Industrial music is a genre of music that draws on harsh, transgressive or provocative sounds and themes. While the genre name originated with Throbbing Gristle's emergence in the United Kingdom, concentrations of artists and labels vital to the genre also emerged in the United States, namely in Chicago. The first industrial artists experimented with noise and aesthetically controversial topics, musically and visually, such as fascism , sexual perversion , and the occult. Chicago-based independent label Wax Trax Records featured a heavy roster of industrial music acts. The precursors that influenced the development of the genre included acts such as electronic music group Kraftwerk , experimental rock acts such as Pink Floyd and Frank Zappa , psychedelic rock artists such as Jimi Hendrix , and composers such as John Cage.
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Cacophonic loops. Dyspeptic lyrics. Abrasive vocals. These are the calling cards of industrial music, the anti-establishment genre that made its mark by bridging art-rock with aggression, oblique synths with sturm und drang. Though now associated with rage, the roots of industrial music were far more heady. What they lacked in hooks, however, they made up for through performance. The Vancouver group, in kind, noodled these aesthetics into a highly influential, gothy electro-industrial sound. Their bubbling following, in kind, drew attention to overlooked industrial music pioneers such as the cultish Godflesh, the militant Slovenian Laibach, and the guitar-heavy KMFDM. Jourgensen became a nexus for the genre. Meanwhile, his industrial-metal style could be heard in acts such as Rammstein and White Zombie throughout the 90s, as he expanded his sphere of collaborations.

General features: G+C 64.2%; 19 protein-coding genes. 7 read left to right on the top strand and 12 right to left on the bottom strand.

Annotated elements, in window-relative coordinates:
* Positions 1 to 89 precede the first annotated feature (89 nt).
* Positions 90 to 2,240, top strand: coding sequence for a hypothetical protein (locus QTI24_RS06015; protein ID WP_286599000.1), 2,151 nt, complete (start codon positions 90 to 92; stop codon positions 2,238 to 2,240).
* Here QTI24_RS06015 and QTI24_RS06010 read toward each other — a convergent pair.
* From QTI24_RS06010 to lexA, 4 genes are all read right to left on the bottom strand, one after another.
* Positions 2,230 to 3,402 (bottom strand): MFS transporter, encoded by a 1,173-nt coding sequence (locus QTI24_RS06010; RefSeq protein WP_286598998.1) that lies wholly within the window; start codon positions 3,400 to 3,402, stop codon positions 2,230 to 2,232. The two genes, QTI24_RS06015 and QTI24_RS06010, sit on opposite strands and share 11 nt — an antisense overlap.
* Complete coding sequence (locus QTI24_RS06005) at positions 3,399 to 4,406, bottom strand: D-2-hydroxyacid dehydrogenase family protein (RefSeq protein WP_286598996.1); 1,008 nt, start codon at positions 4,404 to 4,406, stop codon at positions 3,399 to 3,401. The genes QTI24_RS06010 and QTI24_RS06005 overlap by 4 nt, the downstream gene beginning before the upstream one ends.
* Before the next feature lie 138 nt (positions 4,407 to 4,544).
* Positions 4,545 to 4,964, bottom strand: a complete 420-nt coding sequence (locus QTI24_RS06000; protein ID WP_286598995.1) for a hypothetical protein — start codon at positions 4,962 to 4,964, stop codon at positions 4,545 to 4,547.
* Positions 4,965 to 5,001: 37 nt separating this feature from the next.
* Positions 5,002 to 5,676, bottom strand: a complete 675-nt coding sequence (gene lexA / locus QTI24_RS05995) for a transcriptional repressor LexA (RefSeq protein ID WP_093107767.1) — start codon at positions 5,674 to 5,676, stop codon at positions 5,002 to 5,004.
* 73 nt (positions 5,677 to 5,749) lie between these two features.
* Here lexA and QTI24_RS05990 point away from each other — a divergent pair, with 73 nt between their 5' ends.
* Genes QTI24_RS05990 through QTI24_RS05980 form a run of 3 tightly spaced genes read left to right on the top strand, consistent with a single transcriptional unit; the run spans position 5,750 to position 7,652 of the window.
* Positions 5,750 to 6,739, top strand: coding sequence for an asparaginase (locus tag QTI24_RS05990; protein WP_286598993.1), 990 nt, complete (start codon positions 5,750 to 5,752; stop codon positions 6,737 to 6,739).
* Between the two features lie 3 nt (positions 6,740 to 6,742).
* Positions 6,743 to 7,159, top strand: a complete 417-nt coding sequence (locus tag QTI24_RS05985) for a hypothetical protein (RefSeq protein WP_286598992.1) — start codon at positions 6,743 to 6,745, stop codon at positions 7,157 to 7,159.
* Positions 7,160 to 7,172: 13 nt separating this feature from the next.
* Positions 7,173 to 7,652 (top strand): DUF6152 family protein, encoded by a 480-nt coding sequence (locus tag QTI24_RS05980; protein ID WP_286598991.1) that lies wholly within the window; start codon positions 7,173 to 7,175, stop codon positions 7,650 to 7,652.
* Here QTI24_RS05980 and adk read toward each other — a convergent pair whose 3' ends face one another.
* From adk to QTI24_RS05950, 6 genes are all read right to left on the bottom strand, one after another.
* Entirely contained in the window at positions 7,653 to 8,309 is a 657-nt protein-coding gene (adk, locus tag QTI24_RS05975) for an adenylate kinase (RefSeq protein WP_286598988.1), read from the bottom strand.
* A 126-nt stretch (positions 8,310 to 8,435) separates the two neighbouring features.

Knees and Bones
While industrial music sounds provocative, chaotic and, to some, utterly inaccessible, its origins can be found in established and organised intellectual thought around the universality of music. What Orridge and the early pioneers of the genre were championing was the notion that anything that could make a sound was a musical instrument and anyone producing that sound was a musician. Unique timbres, textures, rhythms and harmonies grew out of the freest musical experimentation and a distinct genre soon emerged. As well as experimenting with noise and sounds to create a new aesthetic in music, early industrial pioneers like Monte Cazazza, Throbbing Gristle and Australian band SPK were also intellectually and politically motivated. Association with working class disruption and anti-establishment thinking are neither of them long bows to draw. Industrial Records aimed to disrupt music and perceptions of sound; to get people thinking differently about the world around them and to question the motives of established power and established systems. The sound of the early industrial music is seemingly chaotic, often using harsh and dissonant electronic noises that build up into often rather intense textures. Beeps and scratches and thuds organise into rhythms, and repetitive electronic layers serve as melody. The human voice appears in cut tapes of speech rather than in song.
The opening night boasted a strip show in lieu of an introductory speech; alongside nude photos of Coum member Cosey Fanni Tutti, the troupe displayed used tampons, soiled bandages, and bottles of blood. News of the show rang far. This was the sound of work, but it was also the sound of the refusal to work. Throbbing Gristle—and the many industrial acts who followed in their wake—funneled that metallic uproar into music that was not, at first, intended to move units. Caustic and provocative, it had little market value, but it found its intended audience.